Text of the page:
7 “He made known his ways to Moses, his deeds to the people of Israel.” Psalm 103:7
A person can have a generous grandfather who lives in a different country and never really get to know them. The grandparent sends money and gifts for their birthday, Christmas, and high school graduation. They may even get a sweater from the grandparent during winter and a fishing pole during summer and have a brief phone conversation once a year because long distance phone rates are high. After a lifetime of this, it becomes apparent that the grandchild knows the deeds of generosity of the grandfather but doesn’t really know him personally. There’s no intimacy; the grandchild merely knows him “from the outside looking in.”
This analogy is fitting when comparing Moses’ relationship with God and the vast majority of the children of Israel after they left Egypt. Moses’ heart is revealed in Exodus 33:13 when he asks God:
“If you are pleased with me, teach me your ways so that I may know you and continue to find favor with you. Remember that this nation is your people.”
The heart of the vast majority of Israelites was revealed when they left Egypt. When life did not live up to their expectations, they complained to Moses and wanted to return to Egypt, where they would get their fill of fish, cucumbers, melons, leeks, garlic, and onions.
These two stories highlight the difference between Moses and the children of Israel: Moses sought an intimate relationship with God as an end–in–itself while, for most of the Israelites, God was a means to an end. The latter were very similar to the crowds who followed Jesus around because they wanted to get their fill of the loaves and fishes. They knew the acts of God but not his ways. They were into the gifts but not the Giver.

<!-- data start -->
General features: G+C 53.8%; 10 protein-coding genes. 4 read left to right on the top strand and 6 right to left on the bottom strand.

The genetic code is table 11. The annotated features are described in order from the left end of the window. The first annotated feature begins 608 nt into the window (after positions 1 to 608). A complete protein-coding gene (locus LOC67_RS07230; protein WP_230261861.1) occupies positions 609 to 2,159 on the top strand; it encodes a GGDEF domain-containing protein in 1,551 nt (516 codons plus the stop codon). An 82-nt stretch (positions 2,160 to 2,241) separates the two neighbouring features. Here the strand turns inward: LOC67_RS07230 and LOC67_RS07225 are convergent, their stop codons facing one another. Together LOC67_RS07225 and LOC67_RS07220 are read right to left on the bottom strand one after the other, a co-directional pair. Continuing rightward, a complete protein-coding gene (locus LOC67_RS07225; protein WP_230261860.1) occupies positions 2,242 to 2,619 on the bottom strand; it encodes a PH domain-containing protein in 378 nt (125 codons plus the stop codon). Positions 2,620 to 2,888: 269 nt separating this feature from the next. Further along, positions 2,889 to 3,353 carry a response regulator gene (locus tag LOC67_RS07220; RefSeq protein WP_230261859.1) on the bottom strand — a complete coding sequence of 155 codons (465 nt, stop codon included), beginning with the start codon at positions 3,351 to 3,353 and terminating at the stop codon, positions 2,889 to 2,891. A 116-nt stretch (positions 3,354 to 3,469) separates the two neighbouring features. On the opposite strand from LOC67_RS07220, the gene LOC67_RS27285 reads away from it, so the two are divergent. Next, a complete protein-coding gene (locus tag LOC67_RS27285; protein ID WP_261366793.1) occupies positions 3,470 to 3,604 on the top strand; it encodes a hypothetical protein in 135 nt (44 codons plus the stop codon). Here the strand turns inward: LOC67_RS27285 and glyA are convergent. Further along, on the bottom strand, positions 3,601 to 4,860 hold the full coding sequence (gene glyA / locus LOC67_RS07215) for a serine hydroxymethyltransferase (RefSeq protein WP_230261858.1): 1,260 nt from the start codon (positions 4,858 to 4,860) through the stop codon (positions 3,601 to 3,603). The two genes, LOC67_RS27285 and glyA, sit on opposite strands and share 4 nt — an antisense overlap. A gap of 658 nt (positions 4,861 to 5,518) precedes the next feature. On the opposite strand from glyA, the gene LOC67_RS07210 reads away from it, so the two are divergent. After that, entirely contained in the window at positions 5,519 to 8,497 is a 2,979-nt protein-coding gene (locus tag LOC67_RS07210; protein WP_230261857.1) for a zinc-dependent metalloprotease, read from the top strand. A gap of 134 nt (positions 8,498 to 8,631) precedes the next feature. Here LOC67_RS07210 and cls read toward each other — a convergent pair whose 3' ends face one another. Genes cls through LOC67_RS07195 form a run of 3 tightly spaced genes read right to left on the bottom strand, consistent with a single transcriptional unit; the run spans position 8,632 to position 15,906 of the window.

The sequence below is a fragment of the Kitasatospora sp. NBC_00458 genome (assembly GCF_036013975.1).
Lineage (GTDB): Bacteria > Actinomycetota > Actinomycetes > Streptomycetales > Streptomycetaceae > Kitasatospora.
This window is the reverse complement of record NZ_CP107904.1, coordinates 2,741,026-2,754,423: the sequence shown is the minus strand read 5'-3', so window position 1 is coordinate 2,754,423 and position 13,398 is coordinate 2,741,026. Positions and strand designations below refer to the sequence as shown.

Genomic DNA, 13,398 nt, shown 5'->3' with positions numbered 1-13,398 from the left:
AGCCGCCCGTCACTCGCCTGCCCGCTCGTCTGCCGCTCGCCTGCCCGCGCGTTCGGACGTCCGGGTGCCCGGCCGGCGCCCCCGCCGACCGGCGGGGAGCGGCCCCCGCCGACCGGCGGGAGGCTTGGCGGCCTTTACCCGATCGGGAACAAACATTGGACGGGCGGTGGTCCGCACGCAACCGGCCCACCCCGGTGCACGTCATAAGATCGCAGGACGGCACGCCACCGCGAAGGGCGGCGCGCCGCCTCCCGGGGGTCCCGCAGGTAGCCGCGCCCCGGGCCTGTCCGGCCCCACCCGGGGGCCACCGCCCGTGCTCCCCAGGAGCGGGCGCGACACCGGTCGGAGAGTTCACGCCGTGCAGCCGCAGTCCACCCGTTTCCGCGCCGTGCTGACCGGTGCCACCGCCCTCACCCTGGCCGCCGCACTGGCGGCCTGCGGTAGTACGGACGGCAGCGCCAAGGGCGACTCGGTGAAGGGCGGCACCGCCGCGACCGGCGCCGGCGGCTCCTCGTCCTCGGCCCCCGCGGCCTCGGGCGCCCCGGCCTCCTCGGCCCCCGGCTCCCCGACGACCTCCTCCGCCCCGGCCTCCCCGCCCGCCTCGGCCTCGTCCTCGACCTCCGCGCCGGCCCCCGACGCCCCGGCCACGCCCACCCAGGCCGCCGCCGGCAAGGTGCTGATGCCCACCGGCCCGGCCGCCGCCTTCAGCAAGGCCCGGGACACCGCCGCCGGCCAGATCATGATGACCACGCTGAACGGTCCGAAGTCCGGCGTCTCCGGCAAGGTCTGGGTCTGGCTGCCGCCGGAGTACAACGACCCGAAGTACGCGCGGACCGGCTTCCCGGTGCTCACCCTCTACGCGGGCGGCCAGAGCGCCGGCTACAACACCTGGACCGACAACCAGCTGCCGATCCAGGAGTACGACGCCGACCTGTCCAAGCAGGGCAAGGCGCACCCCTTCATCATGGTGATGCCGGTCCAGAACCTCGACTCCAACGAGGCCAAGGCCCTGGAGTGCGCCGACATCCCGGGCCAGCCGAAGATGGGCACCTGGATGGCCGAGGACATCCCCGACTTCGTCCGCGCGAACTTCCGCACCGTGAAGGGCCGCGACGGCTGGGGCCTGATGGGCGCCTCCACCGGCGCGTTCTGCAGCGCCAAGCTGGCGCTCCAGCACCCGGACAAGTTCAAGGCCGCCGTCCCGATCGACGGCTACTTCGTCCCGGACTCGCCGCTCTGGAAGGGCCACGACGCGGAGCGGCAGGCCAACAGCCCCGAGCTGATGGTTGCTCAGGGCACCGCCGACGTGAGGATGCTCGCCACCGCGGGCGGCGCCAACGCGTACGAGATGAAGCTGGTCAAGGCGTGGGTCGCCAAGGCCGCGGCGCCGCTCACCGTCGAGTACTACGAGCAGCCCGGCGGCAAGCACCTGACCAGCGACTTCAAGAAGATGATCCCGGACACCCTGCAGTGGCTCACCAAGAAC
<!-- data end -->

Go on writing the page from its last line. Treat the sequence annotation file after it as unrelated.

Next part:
Matthew 7:21–23 is a breathtaking passage because it talks about people who cast out demons and performed miracles in Christ’s name, but Jesus said he did not know them and called them evildoers. Many during the time of Moses saw the acts of God and didn’t know God personally; Jesus predicted that there would be people who would perform the acts of God and not know him.
These are all sobering passages that drive one to take a searching moral and spiritual inventory of one’s soul. However, this should all be counterbalanced with the truth that God’s grace is amazing and that his mercies endure forever. To a lukewarm church (Laodicea) that did many things that Christ found offensive, he still reached out to them with an invitation of intimate fellowship:
“Here I am! I stand at the door and knock. If anyone hears my voice and opens the door, I will come in and eat with him, and he with me” (Revelation 3:20).
What’s sometimes overlooked is that this invitation was extended in this passage not to secular people but to church–going Christians. The same opportunity is offered to us every day: to not only know God’s acts but to know his ways, to be on the inside looking out and not on the outside looking in.
If you liked this post, you may also like Jonathan’s book, Letters from Fawn Creek, that is now available at this link:
- Murmuring, No Big Deal; Right? (faithbibleministriesblog.com)
- A dictionary for navigators on spiritual rough waters” chapter 14 – meaning of Aaron (freemindconfession.wordpress.com)
- Psalm 103, Praise for The Lord’s Mercies (afriendofjesus2013.com)
- H is for ……….. (livingmyportion.wordpress.com)